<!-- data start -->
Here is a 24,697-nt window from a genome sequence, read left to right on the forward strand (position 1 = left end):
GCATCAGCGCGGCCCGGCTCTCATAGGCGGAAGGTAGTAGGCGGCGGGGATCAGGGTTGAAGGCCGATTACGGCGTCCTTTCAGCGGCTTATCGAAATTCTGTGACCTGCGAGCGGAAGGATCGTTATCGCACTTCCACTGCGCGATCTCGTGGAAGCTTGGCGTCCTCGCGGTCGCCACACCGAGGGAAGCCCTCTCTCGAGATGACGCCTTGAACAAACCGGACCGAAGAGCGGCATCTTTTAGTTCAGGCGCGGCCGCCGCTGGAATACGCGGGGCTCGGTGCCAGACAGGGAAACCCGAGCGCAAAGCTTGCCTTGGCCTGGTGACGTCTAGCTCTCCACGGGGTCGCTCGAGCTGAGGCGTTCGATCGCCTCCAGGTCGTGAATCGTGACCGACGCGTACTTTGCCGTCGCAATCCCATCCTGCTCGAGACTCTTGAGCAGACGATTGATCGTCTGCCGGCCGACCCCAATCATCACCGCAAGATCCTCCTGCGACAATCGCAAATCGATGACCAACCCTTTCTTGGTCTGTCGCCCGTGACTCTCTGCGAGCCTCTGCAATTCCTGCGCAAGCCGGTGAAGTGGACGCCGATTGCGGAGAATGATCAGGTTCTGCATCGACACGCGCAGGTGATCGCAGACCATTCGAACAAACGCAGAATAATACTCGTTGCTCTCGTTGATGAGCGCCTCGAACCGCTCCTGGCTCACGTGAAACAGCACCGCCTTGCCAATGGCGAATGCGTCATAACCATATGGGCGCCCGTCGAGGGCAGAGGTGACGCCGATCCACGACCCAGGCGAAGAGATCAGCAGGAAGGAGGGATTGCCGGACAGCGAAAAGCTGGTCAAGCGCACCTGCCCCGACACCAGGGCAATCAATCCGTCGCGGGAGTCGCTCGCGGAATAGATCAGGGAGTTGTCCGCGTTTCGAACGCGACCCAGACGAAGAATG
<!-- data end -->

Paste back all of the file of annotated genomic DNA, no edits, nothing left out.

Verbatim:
Here is a 24,697-nt window from a genome sequence, read left to right on the forward strand (position 1 = left end):
GCATCAGCGCGGCCCGGCTCTCATAGGCGGAAGGTAGTAGGCGGCGGGGATCAGGGTTGAAGGCCGATTACGGCGTCCTTTCAGCGGCTTATCGAAATTCTGTGACCTGCGAGCGGAAGGATCGTTATCGCACTTCCACTGCGCGATCTCGTGGAAGCTTGGCGTCCTCGCGGTCGCCACACCGAGGGAAGCCCTCTCTCGAGATGACGCCTTGAACAAACCGGACCGAAGAGCGGCATCTTTTAGTTCAGGCGCGGCCGCCGCTGGAATACGCGGGGCTCGGTGCCAGACAGGGAAACCCGAGCGCAAAGCTTGCCTTGGCCTGGTGACGTCTAGCTCTCCACGGGGTCGCTCGAGCTGAGGCGTTCGATCGCCTCCAGGTCGTGAATCGTGACCGACGCGTACTTTGCCGTCGCAATCCCATCCTGCTCGAGACTCTTGAGCAGACGATTGATCGTCTGCCGGCCGACCCCAATCATCACCGCAAGATCCTCCTGCGACAATCGCAAATCGATGACCAACCCTTTCTTGGTCTGTCGCCCGTGACTCTCTGCGAGCCTCTGCAATTCCTGCGCAAGCCGGTGAAGTGGACGCCGATTGCGGAGAATGATCAGGTTCTGCATCGACACGCGCAGGTGATCGCAGACCATTCGAACAAACGCAGAATAATACTCGTTGCTCTCGTTGATGAGCGCCTCGAACCGCTCCTGGCTCACGTGAAACAGCACCGCCTTGCCAATGGCGAATGCGTCATAACCATATGGGCGCCCGTCGAGGGCAGAGGTGACGCCGATCCACGACCCAGGCGAAGAGATCAGCAGGAAGGAGGGATTGCCGGACAGCGAAAAGCTGGTCAAGCGCACCTGCCCCGACACCAGGGCAATCAATCCGTCGCGGGAGTCGCTCGCGGAATAGATCAGGGAGTTGTCCGCGTTTCGAACGCGACCCAGACGAAGAATG